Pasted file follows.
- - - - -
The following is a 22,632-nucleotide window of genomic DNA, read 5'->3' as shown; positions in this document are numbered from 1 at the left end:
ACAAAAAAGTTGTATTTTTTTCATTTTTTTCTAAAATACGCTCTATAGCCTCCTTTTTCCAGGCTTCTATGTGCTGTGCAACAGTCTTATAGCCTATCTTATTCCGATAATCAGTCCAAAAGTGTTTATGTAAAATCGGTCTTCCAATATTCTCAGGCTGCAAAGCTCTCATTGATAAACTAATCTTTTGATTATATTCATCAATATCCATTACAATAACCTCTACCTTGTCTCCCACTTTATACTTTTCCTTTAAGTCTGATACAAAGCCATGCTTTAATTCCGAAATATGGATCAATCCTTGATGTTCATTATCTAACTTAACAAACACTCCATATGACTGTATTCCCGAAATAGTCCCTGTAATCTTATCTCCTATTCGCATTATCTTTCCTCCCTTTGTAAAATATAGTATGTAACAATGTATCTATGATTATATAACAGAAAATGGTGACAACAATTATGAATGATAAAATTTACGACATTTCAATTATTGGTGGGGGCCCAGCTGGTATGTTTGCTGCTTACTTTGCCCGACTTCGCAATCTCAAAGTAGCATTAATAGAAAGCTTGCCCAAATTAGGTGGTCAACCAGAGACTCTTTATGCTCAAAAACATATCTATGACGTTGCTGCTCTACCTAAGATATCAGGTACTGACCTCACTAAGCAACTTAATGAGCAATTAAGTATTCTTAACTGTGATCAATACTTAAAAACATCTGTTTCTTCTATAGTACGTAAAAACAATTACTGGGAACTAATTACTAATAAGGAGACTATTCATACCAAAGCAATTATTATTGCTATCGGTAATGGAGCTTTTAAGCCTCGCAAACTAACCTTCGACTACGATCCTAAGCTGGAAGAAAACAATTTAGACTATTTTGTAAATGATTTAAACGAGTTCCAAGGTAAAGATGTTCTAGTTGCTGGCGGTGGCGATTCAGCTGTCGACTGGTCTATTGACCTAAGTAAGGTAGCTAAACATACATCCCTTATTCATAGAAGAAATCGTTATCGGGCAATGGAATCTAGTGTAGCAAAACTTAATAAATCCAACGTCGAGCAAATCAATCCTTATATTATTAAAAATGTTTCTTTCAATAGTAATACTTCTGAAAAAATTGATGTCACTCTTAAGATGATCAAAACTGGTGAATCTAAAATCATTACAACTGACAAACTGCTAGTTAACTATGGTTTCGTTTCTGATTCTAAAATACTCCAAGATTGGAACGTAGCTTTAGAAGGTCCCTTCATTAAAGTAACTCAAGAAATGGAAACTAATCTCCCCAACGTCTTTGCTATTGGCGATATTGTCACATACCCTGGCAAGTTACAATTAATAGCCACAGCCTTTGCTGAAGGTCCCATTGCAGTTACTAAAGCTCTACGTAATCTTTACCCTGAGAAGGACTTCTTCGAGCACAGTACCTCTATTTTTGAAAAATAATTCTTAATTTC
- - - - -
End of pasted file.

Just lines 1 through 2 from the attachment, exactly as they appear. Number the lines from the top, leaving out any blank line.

The following is a 22,632-nucleotide window of genomic DNA, read 5'->3' as shown; positions in this document are numbered from 1 at the left end:
ACAAAAAAGTTGTATTTTTTTCATTTTTTTCTAAAATACGCTCTATAGCCTCCTTTTTCCAGGCTTCTATGTGCTGTGCAACAGTCTTATAGCCTATCTTATTCCGATAATCAGTCCAAAAGTGTTTATGTAAAATCGGTCTTCCAATATTCTCAGGCTGCAAAGCTCTCATTGATAAACTAATCTTTTGATTATATTCATCAATATCCATTACAATAACCTCTACCTTGTCTCCCACTTTATACTTTTCCTTTAAGTCTGATACAAAGCCATGCTTTAATTCCGAAATATGGATCAATCCTTGATGTTCATTATCTAACTTAACAAACACTCCATATGACTGTATTCCCGAAATAGTCCCTGTAATCTTATCTCCTATTCGCATTATCTTTCCTCCCTTTGTAAAATATAGTATGTAACAATGTATCTATGATTATATAACAGAAAATGGTGACAACAATTATGAATGATAAAATTTACGACATTTCAATTATTGGTGGGGGCCCAGCTGGTATGTTTGCTGCTTACTTTGCCCGACTTCGCAATCTCAAAGTAGCATTAATAGAAAGCTTGCCCAAATTAGGTGGTCAACCAGAGACTCTTTATGCTCAAAAACATATCTATGACGTTGCTGCTCTACCTAAGATATCAGGTACTGACCTCACTAAGCAACTTAATGAGCAATTAAGTATTCTTAACTGTGATCAATACTTAAAAACATCTGTTTCTTCTATAGTACGTAAAAACAATTACTGGGAACTAATTACTAATAAGGAGACTATTCATACCAAAGCAATTATTATTGCTATCGGTAATGGAGCTTTTAAGCCTCGCAAACTAACCTTCGACTACGATCCTAAGCTGGAAGAAAACAATTTAGACTATTTTGTAAATGATTTAAACGAGTTCCAAGGTAAAGATGTTCTAGTTGCTGGCGGTGGCGATTCAGCTGTCGACTGGTCTATTGACCTAAGTAAGGTAGCTAAACATACATCCCTTATTCATAGAAGAAATCGTTATCGGGCAATGGAATCTAGTGTAGCAAAACTTAATAAATCCAACGTCGAGCAAATCAATCCTTATATTATTAAAAATGTTTCTTTCAATAGTAATACTTCTGAAAAAATTGATGTCACTCTTAAGATGATCAAAACTGGTGAATCTAAAATCATTACAACTGACAAACTGCTAGTTAACTATGGTTTCGTTTCTGATTCTAAAATACTCCAAGATTGGAACGTAGCTTTAGAAGGTCCCTTCATTAAAGTAACTCAAGAAATGGAAACTAATCTCCCCAACGTCTTTGCTATTGGCGATATTGTCACATACCCTGGCAAGTTACAATTAATAGCCACAGCCTTTGCTGAAGGTCCCATTGCAGTTACTAAAGCTCTACGTAATCTTTACCCTGAGAAGGACTTCTTCGAGCACAGTACCTCTATTTTTGAAAAATAATTCTTAATTTC